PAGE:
Sunday, September 27, 2009

Smoking salmon

Winter drifts in the cold fall winds and white coats on distant peaks tell of a frosty future.
There's still much to do before the cold sets its teeth over this place, and with the weather looking foul on Thursday evening, I pulled two smoker loads worth of mostly silver and some sockeye to smoke this weekend.
I'd never smoked any meats before I moved here, but it seemed like something I might enjoy both doing and eating, so I gave it a try my first summer and found I was right.
More, Joe really enjoyed the product, and not paying rent and all, I figured it was a small way to repay the favor.
I like smoking this time of year, after the last of the salmon have come in and the freezers are humming and full, its a nice way to feel reconnected to all the work of the months gone by.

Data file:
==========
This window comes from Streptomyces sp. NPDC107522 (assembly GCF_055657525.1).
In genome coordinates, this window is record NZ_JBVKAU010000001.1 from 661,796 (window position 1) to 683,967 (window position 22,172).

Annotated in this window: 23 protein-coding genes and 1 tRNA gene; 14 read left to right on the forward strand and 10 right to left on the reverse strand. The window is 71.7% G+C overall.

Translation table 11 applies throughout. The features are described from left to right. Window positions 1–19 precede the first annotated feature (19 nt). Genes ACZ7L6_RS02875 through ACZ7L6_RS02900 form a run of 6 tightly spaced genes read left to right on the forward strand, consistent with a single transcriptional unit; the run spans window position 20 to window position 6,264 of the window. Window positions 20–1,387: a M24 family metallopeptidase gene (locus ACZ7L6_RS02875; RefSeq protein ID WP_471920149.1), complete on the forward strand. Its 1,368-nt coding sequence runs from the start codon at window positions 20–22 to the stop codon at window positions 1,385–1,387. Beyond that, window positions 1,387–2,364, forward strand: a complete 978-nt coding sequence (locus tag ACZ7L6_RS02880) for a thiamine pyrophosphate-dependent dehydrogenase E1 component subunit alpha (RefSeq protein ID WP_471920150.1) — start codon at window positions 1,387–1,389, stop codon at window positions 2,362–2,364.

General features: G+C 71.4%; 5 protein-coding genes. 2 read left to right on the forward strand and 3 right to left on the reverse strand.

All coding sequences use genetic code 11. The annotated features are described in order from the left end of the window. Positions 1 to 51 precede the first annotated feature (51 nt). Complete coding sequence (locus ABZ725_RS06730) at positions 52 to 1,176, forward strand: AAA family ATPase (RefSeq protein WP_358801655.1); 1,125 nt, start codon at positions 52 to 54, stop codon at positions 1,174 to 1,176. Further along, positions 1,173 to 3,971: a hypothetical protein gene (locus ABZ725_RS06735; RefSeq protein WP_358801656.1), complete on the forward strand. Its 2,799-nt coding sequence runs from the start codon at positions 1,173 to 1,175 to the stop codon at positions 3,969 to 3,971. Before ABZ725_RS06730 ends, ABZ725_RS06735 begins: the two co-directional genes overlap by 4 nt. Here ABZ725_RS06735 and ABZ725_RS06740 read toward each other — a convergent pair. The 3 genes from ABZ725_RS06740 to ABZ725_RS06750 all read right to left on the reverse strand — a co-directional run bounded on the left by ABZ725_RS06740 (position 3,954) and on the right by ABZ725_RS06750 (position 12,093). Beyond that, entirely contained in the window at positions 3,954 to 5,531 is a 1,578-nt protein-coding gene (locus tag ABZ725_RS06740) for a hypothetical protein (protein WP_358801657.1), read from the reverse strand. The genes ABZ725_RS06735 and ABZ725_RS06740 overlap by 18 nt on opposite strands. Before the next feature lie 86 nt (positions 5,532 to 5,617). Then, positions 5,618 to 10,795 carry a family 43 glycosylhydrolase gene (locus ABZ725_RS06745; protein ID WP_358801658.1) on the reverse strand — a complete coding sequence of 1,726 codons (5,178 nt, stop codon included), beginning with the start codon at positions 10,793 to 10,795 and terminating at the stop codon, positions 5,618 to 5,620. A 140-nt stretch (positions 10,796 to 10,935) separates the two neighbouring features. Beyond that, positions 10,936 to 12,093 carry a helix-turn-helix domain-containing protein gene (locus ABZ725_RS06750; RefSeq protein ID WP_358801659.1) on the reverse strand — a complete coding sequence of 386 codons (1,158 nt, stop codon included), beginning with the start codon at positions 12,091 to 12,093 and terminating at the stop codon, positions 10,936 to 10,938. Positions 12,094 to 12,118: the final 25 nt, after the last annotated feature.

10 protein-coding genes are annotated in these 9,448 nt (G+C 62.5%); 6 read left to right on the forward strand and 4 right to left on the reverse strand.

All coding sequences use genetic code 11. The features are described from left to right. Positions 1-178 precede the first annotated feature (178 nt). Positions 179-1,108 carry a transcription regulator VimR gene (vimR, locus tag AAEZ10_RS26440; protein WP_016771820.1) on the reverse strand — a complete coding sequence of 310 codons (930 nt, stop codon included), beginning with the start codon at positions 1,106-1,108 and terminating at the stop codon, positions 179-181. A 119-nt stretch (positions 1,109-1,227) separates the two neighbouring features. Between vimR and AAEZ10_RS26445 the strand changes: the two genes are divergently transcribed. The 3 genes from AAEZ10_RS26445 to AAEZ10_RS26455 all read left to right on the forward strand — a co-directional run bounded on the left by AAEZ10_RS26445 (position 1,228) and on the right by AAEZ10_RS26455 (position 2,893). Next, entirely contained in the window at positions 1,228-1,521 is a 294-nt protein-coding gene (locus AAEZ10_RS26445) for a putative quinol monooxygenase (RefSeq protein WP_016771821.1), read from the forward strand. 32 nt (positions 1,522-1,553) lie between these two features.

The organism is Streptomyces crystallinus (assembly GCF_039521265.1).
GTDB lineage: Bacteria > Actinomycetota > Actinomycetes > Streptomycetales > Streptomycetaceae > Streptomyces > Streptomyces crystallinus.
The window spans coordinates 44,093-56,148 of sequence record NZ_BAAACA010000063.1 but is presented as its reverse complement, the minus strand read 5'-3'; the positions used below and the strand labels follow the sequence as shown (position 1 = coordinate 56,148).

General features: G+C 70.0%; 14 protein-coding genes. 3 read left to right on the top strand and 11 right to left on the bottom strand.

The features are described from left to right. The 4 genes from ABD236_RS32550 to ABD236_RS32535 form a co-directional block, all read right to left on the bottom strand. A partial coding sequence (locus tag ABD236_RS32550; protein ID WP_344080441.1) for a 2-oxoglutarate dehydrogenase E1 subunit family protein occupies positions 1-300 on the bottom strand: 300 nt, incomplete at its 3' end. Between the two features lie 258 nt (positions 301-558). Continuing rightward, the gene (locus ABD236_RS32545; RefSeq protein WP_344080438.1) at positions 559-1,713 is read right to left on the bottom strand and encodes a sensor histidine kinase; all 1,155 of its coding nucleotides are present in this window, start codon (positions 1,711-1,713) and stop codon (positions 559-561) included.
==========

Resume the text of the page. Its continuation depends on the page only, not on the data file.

While I much prefer a piece of fresh salmon on the grill, there's nothing like reaching into my pack on a long day in the saddle or on the board for a smoked salmon and cream cheese on a bagel for a mega calorie and morale boost.
Here's how I smoke my salmon, the pictures are not from this weekend, but sometime last fall.

The ingredients call for the obvious, fish, and a brine mixture consisting of kosher salt, dark brown sugar and garlic.

Usually I try and shoot for one smoker load of fish, but it's a pretty arbitrary measure. This weekend I was looking to get a lot done so I pulled a bunch.
I much prefer to smoke tail meat for two reasons. The tail meat is tough and dries easily when grilled, it's just not as good as the shoulder cuts. Since smoked meat is inherently dry and tough, it makes sense right? Additionally there are no pin bones, tiny bones that point off at an upward angle from the spine on either side of the fish. They're a real pain to remove, but when plucked make for a cleaner product.
I usually like to pull the fish the night before or in the morning so it's thawed by dinner. After, I'll begin preparing the cuts.

I'll take care of the garlic first, chopping it finely.